This is one of my favourite ways to eat potatoes - it's rich, silky, unctuous and garlicky. It takes only 5 minutes to prepare and then you can just forget about it until it's ready. I rarely cook it for myself but it's one of those dishes that's fab when you have guests as it never fails to impress. But I'm currently thinking ahead about a solo Christmas dinner. I've not yet decided what meat to roast (I may just grill a very large steak) but if you're using the oven anyway, then it's worth making a single portion.
Dauphinoise is a bit of a heart attack on a plate if you follow the traditional recipe, so I go for a low-fat version which is just as tasty and creamy but slashes the calorie content. I also like lots of garlic in it.
What you need:
1 large potato
2 cloves of garlic
300ml tub of low-fat crème fraiche
What to do:
Grease a one-portion pie dish with a small amount of butter. Slice the potato very thinly - about 1mm thick. Peel and slice the garlic cloves thinly. Make a layer of potato in the bottom of the dish, season, scatter over half the garlic and spread over half the crème fraiche. Repeat then finish with a final layer of potato. Dot the top with a little butter. Bake at 180C for about an hour.
If you want to follow the traditional recipe, just cut one garlic clove in half and rub it round the dish after buttering. Instead of low-fat crème fraiche, use full fat cream. Single is easiest because it pours well, but go for double if you're feeling decadent because it produces the most luxurious version.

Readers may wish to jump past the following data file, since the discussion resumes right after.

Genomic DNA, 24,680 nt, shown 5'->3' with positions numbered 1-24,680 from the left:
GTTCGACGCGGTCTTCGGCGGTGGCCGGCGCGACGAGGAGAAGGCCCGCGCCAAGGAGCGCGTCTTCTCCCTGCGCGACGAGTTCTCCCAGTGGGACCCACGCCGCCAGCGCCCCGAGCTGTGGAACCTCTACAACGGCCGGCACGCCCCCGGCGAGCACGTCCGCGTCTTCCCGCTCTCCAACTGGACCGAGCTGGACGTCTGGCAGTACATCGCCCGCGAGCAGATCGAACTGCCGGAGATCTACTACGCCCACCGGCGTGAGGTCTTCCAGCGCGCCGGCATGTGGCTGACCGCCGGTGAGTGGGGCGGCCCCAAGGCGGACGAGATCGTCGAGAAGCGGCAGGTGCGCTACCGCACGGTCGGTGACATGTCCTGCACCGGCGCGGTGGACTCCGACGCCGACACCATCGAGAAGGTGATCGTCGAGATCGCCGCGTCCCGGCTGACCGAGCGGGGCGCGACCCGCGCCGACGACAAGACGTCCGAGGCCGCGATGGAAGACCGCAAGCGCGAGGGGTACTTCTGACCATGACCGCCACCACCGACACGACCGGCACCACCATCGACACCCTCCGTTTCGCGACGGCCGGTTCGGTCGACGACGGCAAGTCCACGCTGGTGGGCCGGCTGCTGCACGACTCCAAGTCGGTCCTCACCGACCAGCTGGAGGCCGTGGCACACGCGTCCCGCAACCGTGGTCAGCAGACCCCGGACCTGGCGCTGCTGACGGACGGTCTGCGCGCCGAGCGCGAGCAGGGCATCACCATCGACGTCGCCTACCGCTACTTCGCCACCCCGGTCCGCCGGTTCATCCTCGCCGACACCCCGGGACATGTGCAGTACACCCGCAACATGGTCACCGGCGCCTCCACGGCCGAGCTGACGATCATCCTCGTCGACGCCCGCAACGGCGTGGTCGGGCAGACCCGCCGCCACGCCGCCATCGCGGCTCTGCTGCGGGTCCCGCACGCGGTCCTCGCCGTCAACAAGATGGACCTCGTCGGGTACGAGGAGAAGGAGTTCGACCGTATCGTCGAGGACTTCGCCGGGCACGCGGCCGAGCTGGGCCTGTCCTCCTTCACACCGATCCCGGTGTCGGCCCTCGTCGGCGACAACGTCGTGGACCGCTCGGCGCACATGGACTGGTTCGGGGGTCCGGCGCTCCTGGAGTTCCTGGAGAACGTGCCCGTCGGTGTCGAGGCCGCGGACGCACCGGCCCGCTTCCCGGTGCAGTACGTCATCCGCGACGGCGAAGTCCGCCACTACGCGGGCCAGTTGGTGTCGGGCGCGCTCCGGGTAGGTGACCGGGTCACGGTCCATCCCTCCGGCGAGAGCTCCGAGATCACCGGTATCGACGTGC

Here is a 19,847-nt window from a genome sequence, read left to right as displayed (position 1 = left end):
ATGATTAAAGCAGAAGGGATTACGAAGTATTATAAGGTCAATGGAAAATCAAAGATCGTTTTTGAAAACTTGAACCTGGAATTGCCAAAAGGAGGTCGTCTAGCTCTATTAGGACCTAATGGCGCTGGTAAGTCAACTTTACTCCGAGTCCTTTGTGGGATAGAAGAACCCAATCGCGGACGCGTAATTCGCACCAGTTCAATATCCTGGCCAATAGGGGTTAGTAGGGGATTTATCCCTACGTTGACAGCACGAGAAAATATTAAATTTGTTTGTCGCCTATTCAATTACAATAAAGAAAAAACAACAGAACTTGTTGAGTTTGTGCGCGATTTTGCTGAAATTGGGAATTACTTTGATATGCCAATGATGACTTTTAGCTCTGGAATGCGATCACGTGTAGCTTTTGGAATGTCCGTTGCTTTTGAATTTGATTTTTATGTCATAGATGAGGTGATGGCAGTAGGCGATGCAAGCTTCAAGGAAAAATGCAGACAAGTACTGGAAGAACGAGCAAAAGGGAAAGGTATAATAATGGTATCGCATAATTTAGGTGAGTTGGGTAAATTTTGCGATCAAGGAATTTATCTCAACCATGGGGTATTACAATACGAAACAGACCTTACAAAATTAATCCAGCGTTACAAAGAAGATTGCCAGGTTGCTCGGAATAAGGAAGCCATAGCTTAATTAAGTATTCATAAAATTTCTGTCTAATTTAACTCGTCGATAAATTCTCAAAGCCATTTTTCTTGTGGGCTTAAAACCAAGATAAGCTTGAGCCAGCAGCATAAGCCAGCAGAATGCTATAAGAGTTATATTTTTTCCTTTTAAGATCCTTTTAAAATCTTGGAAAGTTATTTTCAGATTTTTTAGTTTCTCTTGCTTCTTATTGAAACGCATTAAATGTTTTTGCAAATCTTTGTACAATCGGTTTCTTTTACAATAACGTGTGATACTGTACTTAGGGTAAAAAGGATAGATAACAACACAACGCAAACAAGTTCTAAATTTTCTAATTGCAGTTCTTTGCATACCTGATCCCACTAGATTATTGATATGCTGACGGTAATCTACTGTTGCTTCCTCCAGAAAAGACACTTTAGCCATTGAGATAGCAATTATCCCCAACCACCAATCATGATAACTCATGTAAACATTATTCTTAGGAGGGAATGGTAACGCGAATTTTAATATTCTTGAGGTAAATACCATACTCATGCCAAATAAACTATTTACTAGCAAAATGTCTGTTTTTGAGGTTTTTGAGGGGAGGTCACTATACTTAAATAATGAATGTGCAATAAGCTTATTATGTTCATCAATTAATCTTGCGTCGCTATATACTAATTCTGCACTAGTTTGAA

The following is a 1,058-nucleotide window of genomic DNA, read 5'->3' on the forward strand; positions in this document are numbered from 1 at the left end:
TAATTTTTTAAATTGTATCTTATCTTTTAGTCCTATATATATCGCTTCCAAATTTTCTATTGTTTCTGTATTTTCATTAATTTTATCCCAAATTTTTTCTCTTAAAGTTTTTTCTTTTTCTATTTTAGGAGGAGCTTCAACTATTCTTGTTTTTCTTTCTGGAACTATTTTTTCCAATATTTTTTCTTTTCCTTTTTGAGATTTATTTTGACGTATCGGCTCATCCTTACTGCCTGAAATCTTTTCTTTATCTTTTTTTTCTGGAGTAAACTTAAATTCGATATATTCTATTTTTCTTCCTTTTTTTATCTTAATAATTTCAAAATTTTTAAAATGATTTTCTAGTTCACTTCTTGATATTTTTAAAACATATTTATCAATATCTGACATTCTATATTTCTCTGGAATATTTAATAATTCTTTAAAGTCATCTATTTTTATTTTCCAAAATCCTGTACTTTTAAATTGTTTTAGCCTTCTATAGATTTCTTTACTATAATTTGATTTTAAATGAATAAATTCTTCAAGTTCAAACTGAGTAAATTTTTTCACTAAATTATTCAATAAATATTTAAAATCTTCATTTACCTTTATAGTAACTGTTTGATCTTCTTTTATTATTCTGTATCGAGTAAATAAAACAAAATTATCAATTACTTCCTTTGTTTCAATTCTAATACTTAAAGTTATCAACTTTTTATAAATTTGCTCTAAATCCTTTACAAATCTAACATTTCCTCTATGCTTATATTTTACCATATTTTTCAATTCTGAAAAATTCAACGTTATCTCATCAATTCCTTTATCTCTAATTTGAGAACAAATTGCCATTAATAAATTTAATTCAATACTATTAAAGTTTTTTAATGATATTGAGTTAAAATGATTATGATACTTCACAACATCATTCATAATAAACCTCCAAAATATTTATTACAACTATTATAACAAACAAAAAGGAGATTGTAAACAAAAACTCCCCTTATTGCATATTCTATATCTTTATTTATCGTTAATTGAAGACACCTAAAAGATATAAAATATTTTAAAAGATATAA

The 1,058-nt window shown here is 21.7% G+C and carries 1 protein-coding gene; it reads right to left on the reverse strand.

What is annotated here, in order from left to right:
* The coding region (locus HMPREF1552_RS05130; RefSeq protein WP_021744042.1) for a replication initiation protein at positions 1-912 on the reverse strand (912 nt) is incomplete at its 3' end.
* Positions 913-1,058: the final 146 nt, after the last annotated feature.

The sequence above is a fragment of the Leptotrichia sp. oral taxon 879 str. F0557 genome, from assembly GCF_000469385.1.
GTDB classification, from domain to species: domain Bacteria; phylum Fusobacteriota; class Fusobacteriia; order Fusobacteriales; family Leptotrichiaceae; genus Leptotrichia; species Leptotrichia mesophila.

A large baking potato is about the right size. I don't bother to peel it myself. The thinner the slices, the quicker they'll cook. Don't test with a knife for "doneness" - use a fork as it's a much better indicator of tenderness. If it's not quite ready after an hour, give it another 15 minutes.
Don't muck around with Dauphinoise too much - it's a simple dish and is best kept simple so resist the temptation to add sliced onions or bacon. At most, a tiny sprinkling of grated gruyère cheese will help to crisp up the top crust and add a little extra depth.